Expensive mixers come with 5- or 6-quart bowls, big enough to knead a double batch of bread dough. Bowl size in the models we tested ranged from 3.5 to 4.6 quarts-large enough to mix and knead the dough for one large loaf of bread or three medium pizzas. Among the eight models tested, variances in bowl size and shape did not impact our results.

 

TEST DRIVING

A standing mixer should be easy to operate, and some in our lineup weren't. Both Sunbeam mixers required substantial strength to engage the head-tilt and beater-eject buttons. One mixer has two sets of controls to manage. In contrast, all testers found two other mixers intuitive and easy to operate. Most mixers handled the whipped cream and cookie dough tasks with aplomb. The pizza dough, however, was another story.

 

DO OR DYE

To measure the power and efficiency of each mixer, we mixed 35 ounces of pizza dough in each bowl, then added 10 drops of blue food coloring to one side of the dough and 10 drops of yellow to the other. We then set the mixers to medium-low and timed how long it took them to turn the dough a uniform green. Two of the mixers made relatively quick work of this task, producing an evenly colored dough in about 6 minutes. Half of the mixers, however, failed this test because they didn't complete the task in 10 minutes. Some struggled and bucked because they weren't powerful enough for such prolonged kneading jobs.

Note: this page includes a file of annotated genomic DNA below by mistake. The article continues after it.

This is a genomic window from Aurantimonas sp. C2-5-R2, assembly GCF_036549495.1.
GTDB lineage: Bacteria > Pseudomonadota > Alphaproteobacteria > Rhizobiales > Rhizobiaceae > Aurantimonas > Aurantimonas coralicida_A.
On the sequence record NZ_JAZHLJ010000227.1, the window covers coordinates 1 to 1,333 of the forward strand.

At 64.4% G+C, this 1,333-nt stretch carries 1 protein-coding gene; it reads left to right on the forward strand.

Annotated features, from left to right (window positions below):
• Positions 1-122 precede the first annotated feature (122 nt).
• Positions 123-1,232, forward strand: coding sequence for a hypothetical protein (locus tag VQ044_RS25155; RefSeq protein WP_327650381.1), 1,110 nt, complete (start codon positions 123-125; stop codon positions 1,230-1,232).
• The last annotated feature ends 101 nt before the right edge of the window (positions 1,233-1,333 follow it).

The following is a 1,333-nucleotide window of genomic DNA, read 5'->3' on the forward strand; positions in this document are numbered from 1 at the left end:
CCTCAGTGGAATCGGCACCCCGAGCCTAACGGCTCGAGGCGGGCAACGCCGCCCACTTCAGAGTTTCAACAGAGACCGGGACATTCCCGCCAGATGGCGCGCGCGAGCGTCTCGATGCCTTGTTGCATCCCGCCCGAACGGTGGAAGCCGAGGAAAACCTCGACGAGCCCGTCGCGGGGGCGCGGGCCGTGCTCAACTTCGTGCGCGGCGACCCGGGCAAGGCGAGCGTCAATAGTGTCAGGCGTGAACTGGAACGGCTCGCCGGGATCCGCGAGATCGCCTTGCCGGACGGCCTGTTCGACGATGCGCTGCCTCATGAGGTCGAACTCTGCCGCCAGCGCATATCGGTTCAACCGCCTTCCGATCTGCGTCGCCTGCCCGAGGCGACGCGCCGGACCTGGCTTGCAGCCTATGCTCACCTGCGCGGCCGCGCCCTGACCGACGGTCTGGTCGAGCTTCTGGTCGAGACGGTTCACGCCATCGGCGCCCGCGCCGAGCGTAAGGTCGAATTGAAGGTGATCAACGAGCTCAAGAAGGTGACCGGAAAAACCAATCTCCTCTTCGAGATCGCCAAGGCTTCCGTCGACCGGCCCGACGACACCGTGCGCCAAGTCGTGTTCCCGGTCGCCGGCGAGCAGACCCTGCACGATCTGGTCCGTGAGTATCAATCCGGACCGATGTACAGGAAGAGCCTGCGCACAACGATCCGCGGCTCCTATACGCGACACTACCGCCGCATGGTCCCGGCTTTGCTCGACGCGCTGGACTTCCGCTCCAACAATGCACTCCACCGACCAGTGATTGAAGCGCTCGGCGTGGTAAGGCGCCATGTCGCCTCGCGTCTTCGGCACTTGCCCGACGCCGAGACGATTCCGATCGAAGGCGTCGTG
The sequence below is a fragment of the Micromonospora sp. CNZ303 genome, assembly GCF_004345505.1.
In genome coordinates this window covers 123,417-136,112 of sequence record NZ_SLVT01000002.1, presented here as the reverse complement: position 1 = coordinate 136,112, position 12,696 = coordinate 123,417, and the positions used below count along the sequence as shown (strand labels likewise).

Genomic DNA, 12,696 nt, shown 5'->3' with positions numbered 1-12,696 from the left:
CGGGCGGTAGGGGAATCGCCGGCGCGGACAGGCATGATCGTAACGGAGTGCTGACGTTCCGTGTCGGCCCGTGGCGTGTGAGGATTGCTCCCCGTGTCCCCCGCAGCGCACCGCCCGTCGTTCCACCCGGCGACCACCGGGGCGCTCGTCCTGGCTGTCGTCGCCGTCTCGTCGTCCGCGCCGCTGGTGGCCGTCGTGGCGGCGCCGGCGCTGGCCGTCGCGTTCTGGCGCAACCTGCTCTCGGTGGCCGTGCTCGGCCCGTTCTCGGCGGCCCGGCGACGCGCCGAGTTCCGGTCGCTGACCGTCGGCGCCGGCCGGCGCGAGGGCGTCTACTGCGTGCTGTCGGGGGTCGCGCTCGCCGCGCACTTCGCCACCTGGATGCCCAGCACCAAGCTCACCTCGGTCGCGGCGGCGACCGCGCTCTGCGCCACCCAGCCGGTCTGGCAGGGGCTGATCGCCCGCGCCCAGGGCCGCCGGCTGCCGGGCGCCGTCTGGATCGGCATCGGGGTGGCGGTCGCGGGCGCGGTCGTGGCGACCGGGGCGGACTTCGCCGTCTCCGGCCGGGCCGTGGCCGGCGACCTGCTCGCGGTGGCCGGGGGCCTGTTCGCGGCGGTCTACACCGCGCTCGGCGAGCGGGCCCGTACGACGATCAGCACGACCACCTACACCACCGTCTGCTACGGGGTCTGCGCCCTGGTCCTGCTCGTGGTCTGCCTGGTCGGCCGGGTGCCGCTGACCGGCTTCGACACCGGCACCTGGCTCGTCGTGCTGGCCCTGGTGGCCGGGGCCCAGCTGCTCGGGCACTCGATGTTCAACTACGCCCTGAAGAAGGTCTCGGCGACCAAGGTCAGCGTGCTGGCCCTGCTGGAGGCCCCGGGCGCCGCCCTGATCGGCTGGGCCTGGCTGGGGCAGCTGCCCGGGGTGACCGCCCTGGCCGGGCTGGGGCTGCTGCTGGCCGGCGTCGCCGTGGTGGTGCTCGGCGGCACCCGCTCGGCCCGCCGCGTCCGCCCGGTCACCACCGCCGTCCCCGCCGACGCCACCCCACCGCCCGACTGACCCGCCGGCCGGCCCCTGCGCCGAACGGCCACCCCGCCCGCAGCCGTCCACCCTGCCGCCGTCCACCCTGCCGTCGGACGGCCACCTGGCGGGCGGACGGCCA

THE ONE BIG THING

Our three winning mixers passed the pizza test. They all have one beater arm instead of two. So why is one beater better? One-beater mixers utilize "planetary action," meaning the beater rotates on its axis while spinning around the bowl, thus ensuring the mixing attachment interacts with the entire contents of the bowl. Dual stationary beaters, on the other hand, rely on a rotating bowl, and the attachments never touch the entire contents of the mixing bowl-they carve through a single trough. In the pizza dough tests, dual dough hooks bored holes into the dough and never kneaded it into a cohesive mass.